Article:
Ok, here’s the rub. This haul-ass crate engine is going into our Project Grandma build car. Grandma is a 1978 Chevy Malibu that came stock with 3.8 liters of V6 power producing an anemic 105 horses. It was a real “get you to the church on Sunday” car, but not fear-inspiring in anyone’s book. Putting the Edelbrock/Musi 555 crate engine topped with a shot of nitrous in our Malibu is one hell of a transformation for this formerly sedate ride. You can just call us the “Devil’s advocate” on this one.
In Part One we got our hands on this big-block and we provided details on the components in the short-block build. We highlighted the Dart Big M block with a priority main oiling system, the stalwartly JE forged pistons, Scat’s single twist forged steel crank and the Scat high performance H beam rods.
In Part One, we showed you how the short block went together.
In Part Two we took a closer look at the long-block components of this monster crate motor, including the Edelbrock Pro-Flo XT electronic fuel-injection system. With the Pro-Flo’s new technology, our big-block is tame enough to be a daily-driver or bad enough to be a terror on the track. Vic Edelbrock assured us that we could get 20 mpg with this engine – if we drove the speed limit.
Part Two topped the block with Edelbrock heads and the Pro Flo XT fuel injection system.
In the final segment of the series we’re putting the Edelbrock/Musi 555 crate motor on the engine dyno and spray it down with nitrous to see if the power we expected is actually there. Naturally, with guys like Pat Musi and Vic Edelbrock behind the project there was no reason to doubt the engine wouldn’t produce as advertised, but in the world of making big power, if it can’t be backed up on the dyno and on the track, it is of little value. Lets face it; racers race with power, not numbers on paper.
The brains behind the brawn.
For those of you who have been living on Mars for the past fifty years, Edelbrock and Musi are both legends in the aftermarket performance world. Vic Edelbrock, Jr. led the way for hot rodders in the 60’s and 70’s while growing the company his father founded into one of the best-known names in street performance and racing.
Vic Edelbrock, Jr. still guides the company his father founded and he brought to prominence.
Pat Musi is pure magic. An 8-time World Champion drag racer and engine builder/designer that started racing as an 18 year old street racer on the eastern expressways, Musi has become a master at massaging engines and cylinder heads to get “just a little more” out of them. Musi-built engines are sought after world-wide, and there aren’t too many guys who have more experience with big motors on spray than him.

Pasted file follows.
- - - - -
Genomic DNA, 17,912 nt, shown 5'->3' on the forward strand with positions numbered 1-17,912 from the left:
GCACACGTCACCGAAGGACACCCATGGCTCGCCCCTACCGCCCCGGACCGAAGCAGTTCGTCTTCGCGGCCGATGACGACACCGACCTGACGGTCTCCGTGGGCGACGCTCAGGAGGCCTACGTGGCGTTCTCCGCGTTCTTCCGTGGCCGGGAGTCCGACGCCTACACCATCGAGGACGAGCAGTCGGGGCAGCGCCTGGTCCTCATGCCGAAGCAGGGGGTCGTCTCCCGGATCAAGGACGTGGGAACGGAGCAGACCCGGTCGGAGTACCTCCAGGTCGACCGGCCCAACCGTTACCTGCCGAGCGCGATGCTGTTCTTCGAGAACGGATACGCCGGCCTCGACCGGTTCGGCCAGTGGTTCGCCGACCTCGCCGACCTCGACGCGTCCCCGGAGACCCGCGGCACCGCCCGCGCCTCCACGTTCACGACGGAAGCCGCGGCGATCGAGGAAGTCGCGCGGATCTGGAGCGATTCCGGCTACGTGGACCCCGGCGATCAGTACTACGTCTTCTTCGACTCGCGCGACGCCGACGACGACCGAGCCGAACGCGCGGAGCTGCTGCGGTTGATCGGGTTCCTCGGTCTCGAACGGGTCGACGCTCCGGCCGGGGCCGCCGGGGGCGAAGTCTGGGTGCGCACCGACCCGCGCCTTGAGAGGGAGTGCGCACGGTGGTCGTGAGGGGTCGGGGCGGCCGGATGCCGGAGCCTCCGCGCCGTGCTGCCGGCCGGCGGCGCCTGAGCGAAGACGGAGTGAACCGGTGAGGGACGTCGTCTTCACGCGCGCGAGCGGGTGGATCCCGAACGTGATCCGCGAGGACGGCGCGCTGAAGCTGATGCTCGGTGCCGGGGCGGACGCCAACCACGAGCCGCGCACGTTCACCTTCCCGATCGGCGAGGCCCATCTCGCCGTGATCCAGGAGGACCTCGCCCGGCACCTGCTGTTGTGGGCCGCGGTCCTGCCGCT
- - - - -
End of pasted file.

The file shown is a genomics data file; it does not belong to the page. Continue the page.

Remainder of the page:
Pat Musi, World Champion Racer and Engine Builder.
The Dynamic Test Systems (DTS) engine dynamometer at Musi performance is a specially modified by DTS for multi-stage nitrous systems. The DTS engine dyno has extremely good control characteristics, and is capable of controlling the engine speed within five rpm at steady state testing. The dyno is also capable of running in either direction. Most domestic engines run in a clockwise direction where some foreign and marine engines run counter-clockwise. The DTS engine dynamometer is well suited for high horsepower testing by utilizing two control valves at the same time for quick response to engine demands. This is extremely important when making dyno runs on nitrous engines.
Our crate engine on Musi’s DTS engine dynamometer.
Truth in Testing.
Every time an engine is being hooked up the dyno, the first question is, “So, how much do you think she’ll pull?” Part of the enjoyment of running an engine on the dynamometer is seeing what the expectations are, and then what the truth is. Sometimes feelings can get hurt when expectations exceed reality. For the baseline run on our engine, there were no secrets. Edelbrock and Musi had been working on this crate engine package for three years doing all the research and development that makes a high-performance package a durable trouble-free product. These years of development and testing gave everyone a pretty good idea of how much power the engine would make straight out of the crate. The research and testing phase, although necessary, stymied Musi’s eagerness to get the engine to the track. “That Edelbrock crew doesn’t cut any corners. I’m just a racer and I wanted to get this engine put together and go racing, but those folks put this engine through years of testing,” Musi explained.
Advertised Horsepower & Torque numbers.
Baseline Run on Pump Gas.